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Make MARRIAGE Harder, Not Divorce

 article about marriage

This week's edition of the PBS program To The Contrary, aired Sunday, February 6, 2005, featured a segment titled "No Fault, No More," in which the topic of tougher divorce laws were discussed. According to this segment, there is talk in several state legislatures about making it harder for married couples to divorce. As if the current laws aren't tough enough already. Anyone who has "been there, done that" can speak from personal experience that the laws as they exist now make it anything but easy for men and women to leave a bad marriage.

When it comes to divorce, couples have basically two choices. Option one is to stay in the marriage, attend counseling sessions, and hope it works out for the best, or option number two, to leave and hope things will work out much better the next time. This is, of course, assuming that a couple who has been through a rocky divorce even wants a next time. Some folks I have talked to had such a bad experience with ending an unhappy marriage that it is a territory they vow never to venture into again, or at least not for the foreseeable future. Those who are strongly opposed to divorce for reasons other than abuse or adultery believe that staying in the marriage and doing their best to work out the problems is the more desirable alternative, especially in marriages that have produced children. But is that really the best alternative, or simply one that they prefer over the choice to separate. That has always been the tough question to answer, and each side of the issue has its own reasons why they believe their particular solution is the best.

Of course, there is the third "alternative," which is often talked about, but other than at faith-based institutions, has not been widely implemented. The third alternative is to make it harder for couples to get married. Although this may sound like a draconian extreme, it really isn't. Couples who wish to get married in a particular church, be it a conservative faith or progressive, generally have to undergo a series of requirements such as premarital counseling classes, and completing of questionnaires that can raise the "red flags" of potential trouble early. Couples that may have disagreements, such as who will handle the money in the marriage, whether children will be part of the marriage or how many to have, can raise these issues in the counseling class, and get opinions from the counselor and participants alike. If they cannot successfully resolve these problems to their mutual satisfaction, the counselor would suggest that they postpone wedding plans until they can be worked out, even if it means ending the relationship.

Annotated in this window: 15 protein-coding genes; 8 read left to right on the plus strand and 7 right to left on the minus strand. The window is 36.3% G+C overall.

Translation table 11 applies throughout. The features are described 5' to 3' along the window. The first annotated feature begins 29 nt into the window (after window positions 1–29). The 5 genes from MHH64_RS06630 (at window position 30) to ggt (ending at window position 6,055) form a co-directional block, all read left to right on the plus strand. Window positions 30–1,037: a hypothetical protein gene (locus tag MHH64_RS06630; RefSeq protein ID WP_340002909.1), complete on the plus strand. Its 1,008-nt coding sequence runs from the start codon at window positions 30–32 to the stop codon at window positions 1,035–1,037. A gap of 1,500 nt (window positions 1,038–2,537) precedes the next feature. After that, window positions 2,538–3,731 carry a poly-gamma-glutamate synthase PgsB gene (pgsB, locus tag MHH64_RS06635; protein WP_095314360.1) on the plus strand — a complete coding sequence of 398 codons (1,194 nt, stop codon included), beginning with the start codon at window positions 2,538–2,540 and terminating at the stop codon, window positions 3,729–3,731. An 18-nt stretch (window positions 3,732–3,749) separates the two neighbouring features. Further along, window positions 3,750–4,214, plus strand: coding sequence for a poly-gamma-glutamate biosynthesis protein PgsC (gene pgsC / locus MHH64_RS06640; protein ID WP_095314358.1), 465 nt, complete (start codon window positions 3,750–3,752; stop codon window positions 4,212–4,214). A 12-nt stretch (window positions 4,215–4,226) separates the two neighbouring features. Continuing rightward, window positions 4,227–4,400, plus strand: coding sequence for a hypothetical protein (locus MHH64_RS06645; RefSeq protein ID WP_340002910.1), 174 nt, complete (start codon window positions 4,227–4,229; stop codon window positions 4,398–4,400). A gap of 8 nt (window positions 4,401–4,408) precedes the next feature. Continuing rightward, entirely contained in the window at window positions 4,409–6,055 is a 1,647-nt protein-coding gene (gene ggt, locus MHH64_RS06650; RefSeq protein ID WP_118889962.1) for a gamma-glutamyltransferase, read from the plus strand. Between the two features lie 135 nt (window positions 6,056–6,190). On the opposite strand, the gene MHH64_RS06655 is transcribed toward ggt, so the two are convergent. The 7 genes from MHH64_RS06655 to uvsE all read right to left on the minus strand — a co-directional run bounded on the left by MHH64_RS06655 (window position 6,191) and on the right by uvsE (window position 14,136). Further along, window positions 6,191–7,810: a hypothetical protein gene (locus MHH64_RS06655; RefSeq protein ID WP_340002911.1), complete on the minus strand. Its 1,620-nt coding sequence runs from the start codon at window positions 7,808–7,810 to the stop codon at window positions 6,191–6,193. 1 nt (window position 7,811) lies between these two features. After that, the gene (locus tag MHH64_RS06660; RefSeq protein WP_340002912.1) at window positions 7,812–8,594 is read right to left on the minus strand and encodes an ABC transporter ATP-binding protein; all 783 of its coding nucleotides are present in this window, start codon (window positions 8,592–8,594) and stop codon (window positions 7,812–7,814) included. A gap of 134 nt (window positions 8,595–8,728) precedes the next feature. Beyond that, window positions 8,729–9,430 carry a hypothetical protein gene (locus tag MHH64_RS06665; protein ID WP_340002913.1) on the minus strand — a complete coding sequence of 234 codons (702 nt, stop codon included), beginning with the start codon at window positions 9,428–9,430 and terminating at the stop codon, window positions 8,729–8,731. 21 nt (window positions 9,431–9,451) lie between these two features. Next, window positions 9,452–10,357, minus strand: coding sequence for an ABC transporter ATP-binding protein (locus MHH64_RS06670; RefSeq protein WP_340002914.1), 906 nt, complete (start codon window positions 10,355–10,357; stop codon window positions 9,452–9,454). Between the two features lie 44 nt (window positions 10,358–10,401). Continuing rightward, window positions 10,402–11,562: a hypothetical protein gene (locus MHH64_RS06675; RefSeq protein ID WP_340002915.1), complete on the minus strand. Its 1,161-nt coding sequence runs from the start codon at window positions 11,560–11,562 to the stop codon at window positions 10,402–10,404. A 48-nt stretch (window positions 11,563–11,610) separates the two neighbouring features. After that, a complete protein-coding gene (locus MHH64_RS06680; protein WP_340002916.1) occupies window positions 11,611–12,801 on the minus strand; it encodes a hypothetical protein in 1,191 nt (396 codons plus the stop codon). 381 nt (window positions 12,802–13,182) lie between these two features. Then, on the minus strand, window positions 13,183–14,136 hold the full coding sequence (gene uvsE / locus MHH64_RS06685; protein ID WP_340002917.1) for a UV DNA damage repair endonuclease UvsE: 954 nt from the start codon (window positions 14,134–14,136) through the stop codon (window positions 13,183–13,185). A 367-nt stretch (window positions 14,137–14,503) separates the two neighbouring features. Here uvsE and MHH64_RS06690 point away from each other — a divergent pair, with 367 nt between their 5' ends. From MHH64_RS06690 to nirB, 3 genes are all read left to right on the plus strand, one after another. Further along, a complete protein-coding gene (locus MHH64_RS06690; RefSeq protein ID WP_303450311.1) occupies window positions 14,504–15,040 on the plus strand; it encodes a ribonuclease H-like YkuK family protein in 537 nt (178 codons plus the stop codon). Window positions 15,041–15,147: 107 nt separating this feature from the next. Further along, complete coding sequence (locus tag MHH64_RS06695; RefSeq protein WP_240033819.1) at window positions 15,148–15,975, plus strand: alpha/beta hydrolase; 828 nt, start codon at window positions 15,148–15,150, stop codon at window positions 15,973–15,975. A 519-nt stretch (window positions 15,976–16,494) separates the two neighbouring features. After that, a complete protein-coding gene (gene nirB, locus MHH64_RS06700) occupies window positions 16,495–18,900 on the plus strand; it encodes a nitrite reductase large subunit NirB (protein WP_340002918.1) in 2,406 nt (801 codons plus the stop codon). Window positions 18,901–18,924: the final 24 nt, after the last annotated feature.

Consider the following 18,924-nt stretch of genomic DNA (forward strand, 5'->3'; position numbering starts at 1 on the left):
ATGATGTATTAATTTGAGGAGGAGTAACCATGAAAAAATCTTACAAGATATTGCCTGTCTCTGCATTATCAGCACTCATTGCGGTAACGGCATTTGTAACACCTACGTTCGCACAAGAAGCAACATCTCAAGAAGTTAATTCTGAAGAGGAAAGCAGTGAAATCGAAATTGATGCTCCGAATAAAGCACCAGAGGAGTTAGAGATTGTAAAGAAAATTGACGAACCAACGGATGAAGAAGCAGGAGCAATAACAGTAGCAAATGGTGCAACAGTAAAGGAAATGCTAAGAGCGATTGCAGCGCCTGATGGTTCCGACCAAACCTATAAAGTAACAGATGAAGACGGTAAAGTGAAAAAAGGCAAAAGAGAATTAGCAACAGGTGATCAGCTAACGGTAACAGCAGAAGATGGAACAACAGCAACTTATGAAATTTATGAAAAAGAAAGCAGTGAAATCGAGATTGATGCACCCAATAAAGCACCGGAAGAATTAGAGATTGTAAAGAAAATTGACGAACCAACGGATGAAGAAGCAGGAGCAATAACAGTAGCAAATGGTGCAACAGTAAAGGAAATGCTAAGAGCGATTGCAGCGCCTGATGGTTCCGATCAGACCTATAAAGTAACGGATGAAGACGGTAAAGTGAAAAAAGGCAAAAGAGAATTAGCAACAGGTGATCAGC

Those who have more secularist leanings and prefer to avoid religion in their own relationships find that relationship counseling before and after marriage can come with a high price tag. And I have to wonder why that is. If some states are concerned enough about the rising divorce rates to make their divorce laws even harder, why not simply head divorce off at the pass? Why not have each state set up its own pre-marital counseling course, and make it available at a nominal fee that even those on minimum wage can afford? If churches can do it at no charge for their members, there is no reason why it can't be done at a government level. The county clerk's office charges a fee for performing civil marriage ceremonies; they could add one or two counselors on to preside over these courses as well.

Of course, there will be the back-and-forth debates and discussions on how long to make the course, who should be hired to teach it, how often should it be held and what materials should be provided. Well, here are some possible suggestions, respectively. The course can be anywhere from six to eight weeks, to be held once or twice each week, depending on the time schedule of the qualified relationship counselor available. Once the counselor is hired, he or she will decide the more workable details. Sounds simple enough to me.

Naturally, such an idea will have its critics, who believe that such measures amount to "government intrusion" into the marital decisions of individuals. Strangely enough, some of these critics have no problem with the same government intrusion when it comes to making divorce harder. I guess it's a matter of what one wants the government to support. When it isn't something they favor, it is "intrusion," when it's an action they want implemented, it's a "necessity."

We all know the hardships divorce can cause, for both couples and families. Provinding pre-marital counseling at the state and city level at little or even no cost, would simply turn it around and make marriage take a little bit longer to enter. Chances are that raising the potential signs of marital disharmony in a pre-marital counseling setting, be it in a religious or secular environment, will help a couple smooth over the bumps before the wedding takes place, which could significantly reduce the rate of unhappy marriages and divorce over time. The goal of happy marriages for all couples is a worthy one to strive for, and that society as a whole should make every effort to achieve.

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